Ismail B. Sendi, MD, MS

Dr. Ismail Sendi


Founder and President (1935 – 2015)

Dr. Sendi has served as Founder, President and Executive Medical Director of New Oakland Family Centers. He retired in 2013 and passed away in July 2015. He will be missed by the New Oakland family.

Dr. Sendi was a board-certified child, adolescent and adult psychiatrist. He was established and developed New Oakland’s FACE to FACE Crisis Intervention and day treatment program and continuum of care approach.

Throughout his career, Dr. Sendi was among the leading voices in Michigan’s mental health community advocating for the unique needs and rights of children and teens in the state’s public and private mental health systems.

From 1971 through 1996, Dr. Sendi served as Director of Fairlawn Center in Oakland County one of the State of Michigan’s nationally recognized public mental health facilities for children and teens.

In the 1990s, Dr. Sendi founded New Oakland Family Centers, a private-sector organization that has sought to continue and build upon Dr. Sendi’s public sector work and experience. Today, New Oakland Family Centers has six facilities in southeastern Michigan serving the mental health needs of adults, teens, children and families.

He also served the medical director for child and adolescent services at Havenwyck Hospital in Auburn Hills, Michigan.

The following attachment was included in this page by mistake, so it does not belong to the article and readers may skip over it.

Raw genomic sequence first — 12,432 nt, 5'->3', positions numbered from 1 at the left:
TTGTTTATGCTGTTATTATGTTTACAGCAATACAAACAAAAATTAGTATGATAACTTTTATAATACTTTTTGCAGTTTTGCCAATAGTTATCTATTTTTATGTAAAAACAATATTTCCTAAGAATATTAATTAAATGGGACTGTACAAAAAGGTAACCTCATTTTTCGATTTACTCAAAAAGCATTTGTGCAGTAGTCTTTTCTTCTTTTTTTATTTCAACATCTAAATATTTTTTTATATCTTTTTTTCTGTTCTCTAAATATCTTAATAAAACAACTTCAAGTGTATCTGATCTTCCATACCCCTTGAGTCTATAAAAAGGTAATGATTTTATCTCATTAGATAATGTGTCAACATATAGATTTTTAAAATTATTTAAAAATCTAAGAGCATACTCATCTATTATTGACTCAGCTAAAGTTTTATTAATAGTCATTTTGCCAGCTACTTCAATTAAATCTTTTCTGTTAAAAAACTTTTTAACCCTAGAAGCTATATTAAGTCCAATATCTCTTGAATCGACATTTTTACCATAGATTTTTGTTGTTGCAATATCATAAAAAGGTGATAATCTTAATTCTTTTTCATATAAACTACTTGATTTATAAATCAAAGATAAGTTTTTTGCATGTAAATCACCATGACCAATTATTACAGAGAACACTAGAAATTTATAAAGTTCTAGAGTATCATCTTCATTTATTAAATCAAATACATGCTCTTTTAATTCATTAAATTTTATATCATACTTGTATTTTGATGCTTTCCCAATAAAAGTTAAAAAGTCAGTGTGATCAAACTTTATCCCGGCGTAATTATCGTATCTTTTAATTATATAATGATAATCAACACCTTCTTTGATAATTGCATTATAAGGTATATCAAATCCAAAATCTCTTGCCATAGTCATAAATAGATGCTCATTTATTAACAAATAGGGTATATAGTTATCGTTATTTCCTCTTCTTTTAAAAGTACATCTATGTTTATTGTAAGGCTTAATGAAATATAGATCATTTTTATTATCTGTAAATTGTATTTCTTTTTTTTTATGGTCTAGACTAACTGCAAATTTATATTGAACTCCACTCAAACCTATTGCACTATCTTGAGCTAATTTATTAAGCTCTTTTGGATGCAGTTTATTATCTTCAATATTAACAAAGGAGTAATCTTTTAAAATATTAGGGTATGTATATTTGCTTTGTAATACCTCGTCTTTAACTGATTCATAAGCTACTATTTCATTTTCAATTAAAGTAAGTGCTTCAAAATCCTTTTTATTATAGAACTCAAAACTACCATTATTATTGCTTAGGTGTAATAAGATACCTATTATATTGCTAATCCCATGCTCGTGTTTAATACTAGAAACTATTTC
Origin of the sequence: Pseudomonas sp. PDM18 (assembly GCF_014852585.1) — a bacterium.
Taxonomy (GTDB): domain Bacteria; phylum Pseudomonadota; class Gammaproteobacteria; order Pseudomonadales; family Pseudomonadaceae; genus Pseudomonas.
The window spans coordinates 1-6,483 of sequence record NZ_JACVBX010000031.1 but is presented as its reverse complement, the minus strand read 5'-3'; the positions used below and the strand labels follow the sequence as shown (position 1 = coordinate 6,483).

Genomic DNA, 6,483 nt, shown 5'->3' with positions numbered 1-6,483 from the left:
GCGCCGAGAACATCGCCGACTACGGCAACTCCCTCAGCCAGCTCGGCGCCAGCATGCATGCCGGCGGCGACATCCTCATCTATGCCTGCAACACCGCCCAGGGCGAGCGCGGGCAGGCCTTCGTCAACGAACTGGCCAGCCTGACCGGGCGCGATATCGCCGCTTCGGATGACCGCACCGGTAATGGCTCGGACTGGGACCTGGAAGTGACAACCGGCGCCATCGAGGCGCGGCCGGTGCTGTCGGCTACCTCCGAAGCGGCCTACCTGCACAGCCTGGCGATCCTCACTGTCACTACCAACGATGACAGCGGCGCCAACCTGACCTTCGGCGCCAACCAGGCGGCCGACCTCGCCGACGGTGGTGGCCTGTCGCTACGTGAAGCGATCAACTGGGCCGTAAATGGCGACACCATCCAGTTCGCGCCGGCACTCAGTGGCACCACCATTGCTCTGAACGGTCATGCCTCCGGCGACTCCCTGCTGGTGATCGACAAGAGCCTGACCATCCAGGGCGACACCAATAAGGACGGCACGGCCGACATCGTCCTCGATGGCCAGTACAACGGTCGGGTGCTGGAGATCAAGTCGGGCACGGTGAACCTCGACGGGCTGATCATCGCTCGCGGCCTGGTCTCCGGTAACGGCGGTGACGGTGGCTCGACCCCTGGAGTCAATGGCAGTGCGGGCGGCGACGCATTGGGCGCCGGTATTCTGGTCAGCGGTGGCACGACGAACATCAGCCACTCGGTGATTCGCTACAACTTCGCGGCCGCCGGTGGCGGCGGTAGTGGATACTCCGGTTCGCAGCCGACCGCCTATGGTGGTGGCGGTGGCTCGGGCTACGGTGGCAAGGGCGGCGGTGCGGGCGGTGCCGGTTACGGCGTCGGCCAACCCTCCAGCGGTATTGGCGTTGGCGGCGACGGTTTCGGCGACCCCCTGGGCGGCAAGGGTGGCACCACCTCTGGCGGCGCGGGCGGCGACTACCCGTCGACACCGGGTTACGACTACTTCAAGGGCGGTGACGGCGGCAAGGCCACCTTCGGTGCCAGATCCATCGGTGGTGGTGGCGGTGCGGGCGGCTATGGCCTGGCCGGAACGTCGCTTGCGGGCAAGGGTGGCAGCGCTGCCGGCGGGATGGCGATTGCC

Dr. Sendi was among the first medical professionals in the United States to both study and develop therapies for children with autism and attention deficit hyperactivity disorder (ADHD) — therapies that have become standard approaches to child mental health.

Dr. Sendi also developed a focus on family therapy and counseling that recognized the importance of involving the whole family dynamic in treatment — not just the member of the family showing mental symptoms of mental illness.

Dr. Sendi was born in Iran where he attended university and medical school before moving to the United States in 1962 to begin his medical internship in in Pittsburgh, PA.

He moved to Detroit in 1963 where he studied and completed his residency in psychiatry and later child and adolescent psychiatry at Detroit’s Lafayette Clinic — at the time, one of the nation’s leading psychiatric research and training institutions, closed in 1992 due to state funding cuts.

Dr. Sendi remained in the Detroit area throughout his career.

Dr. Sendi was a fellow of the American Orthopsychiatric Association, representing professionals from psychology, psychiatry, social work, sociology, nursing, and law who are concerned about the application of mental health research to the creation of humane social policy, the improvement of mental health practice in a manner consistent with human rights, and the prevention of mental health problems. He was also a fellow of the American Academy of Child Psychiatry, a member of numerous other psychiatric organizations and published author of both scientific and non-technical works on mental health.